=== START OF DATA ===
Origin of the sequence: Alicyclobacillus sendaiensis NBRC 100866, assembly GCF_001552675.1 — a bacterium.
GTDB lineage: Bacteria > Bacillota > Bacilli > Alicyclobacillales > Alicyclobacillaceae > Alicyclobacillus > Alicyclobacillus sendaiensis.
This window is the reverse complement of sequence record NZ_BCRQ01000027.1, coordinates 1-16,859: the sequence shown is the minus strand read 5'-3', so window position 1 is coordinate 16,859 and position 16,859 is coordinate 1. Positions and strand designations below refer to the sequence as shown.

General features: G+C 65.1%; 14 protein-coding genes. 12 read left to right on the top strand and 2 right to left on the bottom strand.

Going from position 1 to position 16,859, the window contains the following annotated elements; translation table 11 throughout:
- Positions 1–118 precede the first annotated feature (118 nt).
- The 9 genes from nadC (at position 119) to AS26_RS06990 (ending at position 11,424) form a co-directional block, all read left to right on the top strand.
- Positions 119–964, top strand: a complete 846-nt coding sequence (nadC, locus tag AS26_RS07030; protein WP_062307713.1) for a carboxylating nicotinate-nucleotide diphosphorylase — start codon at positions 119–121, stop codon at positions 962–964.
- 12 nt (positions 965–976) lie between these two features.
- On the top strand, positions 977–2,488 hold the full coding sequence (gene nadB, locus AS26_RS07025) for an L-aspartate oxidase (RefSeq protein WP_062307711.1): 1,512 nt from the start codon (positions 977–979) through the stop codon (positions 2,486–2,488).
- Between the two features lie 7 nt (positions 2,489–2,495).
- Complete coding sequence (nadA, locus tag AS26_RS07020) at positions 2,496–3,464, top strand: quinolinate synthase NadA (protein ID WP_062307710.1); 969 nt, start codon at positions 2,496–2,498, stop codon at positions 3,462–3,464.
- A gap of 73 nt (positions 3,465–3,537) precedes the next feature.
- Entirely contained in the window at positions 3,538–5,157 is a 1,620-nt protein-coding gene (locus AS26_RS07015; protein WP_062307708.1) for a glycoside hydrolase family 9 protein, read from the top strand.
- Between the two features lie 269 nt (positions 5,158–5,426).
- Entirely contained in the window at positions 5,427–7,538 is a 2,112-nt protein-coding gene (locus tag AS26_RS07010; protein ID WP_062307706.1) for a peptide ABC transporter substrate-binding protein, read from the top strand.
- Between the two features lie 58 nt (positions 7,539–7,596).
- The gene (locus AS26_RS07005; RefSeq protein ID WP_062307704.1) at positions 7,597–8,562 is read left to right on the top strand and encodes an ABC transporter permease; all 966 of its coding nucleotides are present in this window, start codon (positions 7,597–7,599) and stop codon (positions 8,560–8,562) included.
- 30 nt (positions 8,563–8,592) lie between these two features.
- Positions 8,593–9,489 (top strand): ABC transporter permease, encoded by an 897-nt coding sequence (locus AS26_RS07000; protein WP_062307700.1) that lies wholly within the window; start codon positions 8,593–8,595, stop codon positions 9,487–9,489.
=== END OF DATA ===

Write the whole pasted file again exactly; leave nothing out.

Origin of the sequence: Alicyclobacillus sendaiensis NBRC 100866, assembly GCF_001552675.1 — a bacterium.
GTDB lineage: Bacteria > Bacillota > Bacilli > Alicyclobacillales > Alicyclobacillaceae > Alicyclobacillus > Alicyclobacillus sendaiensis.
This window is the reverse complement of sequence record NZ_BCRQ01000027.1, coordinates 1-16,859: the sequence shown is the minus strand read 5'-3', so window position 1 is coordinate 16,859 and position 16,859 is coordinate 1. Positions and strand designations below refer to the sequence as shown.

General features: G+C 65.1%; 14 protein-coding genes. 12 read left to right on the top strand and 2 right to left on the bottom strand.

Going from position 1 to position 16,859, the window contains the following annotated elements; translation table 11 throughout:
- Positions 1–118 precede the first annotated feature (118 nt).
- The 9 genes from nadC (at position 119) to AS26_RS06990 (ending at position 11,424) form a co-directional block, all read left to right on the top strand.
- Positions 119–964, top strand: a complete 846-nt coding sequence (nadC, locus tag AS26_RS07030; protein WP_062307713.1) for a carboxylating nicotinate-nucleotide diphosphorylase — start codon at positions 119–121, stop codon at positions 962–964.
- 12 nt (positions 965–976) lie between these two features.
- On the top strand, positions 977–2,488 hold the full coding sequence (gene nadB, locus AS26_RS07025) for an L-aspartate oxidase (RefSeq protein WP_062307711.1): 1,512 nt from the start codon (positions 977–979) through the stop codon (positions 2,486–2,488).
- Between the two features lie 7 nt (positions 2,489–2,495).
- Complete coding sequence (nadA, locus tag AS26_RS07020) at positions 2,496–3,464, top strand: quinolinate synthase NadA (protein ID WP_062307710.1); 969 nt, start codon at positions 2,496–2,498, stop codon at positions 3,462–3,464.
- A gap of 73 nt (positions 3,465–3,537) precedes the next feature.
- Entirely contained in the window at positions 3,538–5,157 is a 1,620-nt protein-coding gene (locus AS26_RS07015; protein WP_062307708.1) for a glycoside hydrolase family 9 protein, read from the top strand.
- Between the two features lie 269 nt (positions 5,158–5,426).
- Entirely contained in the window at positions 5,427–7,538 is a 2,112-nt protein-coding gene (locus tag AS26_RS07010; protein ID WP_062307706.1) for a peptide ABC transporter substrate-binding protein, read from the top strand.
- Between the two features lie 58 nt (positions 7,539–7,596).
- The gene (locus AS26_RS07005; RefSeq protein ID WP_062307704.1) at positions 7,597–8,562 is read left to right on the top strand and encodes an ABC transporter permease; all 966 of its coding nucleotides are present in this window, start codon (positions 7,597–7,599) and stop codon (positions 8,560–8,562) included.
- 30 nt (positions 8,563–8,592) lie between these two features.
- Positions 8,593–9,489 (top strand): ABC transporter permease, encoded by an 897-nt coding sequence (locus AS26_RS07000; protein WP_062307700.1) that lies wholly within the window; start codon positions 8,593–8,595, stop codon positions 9,487–9,489.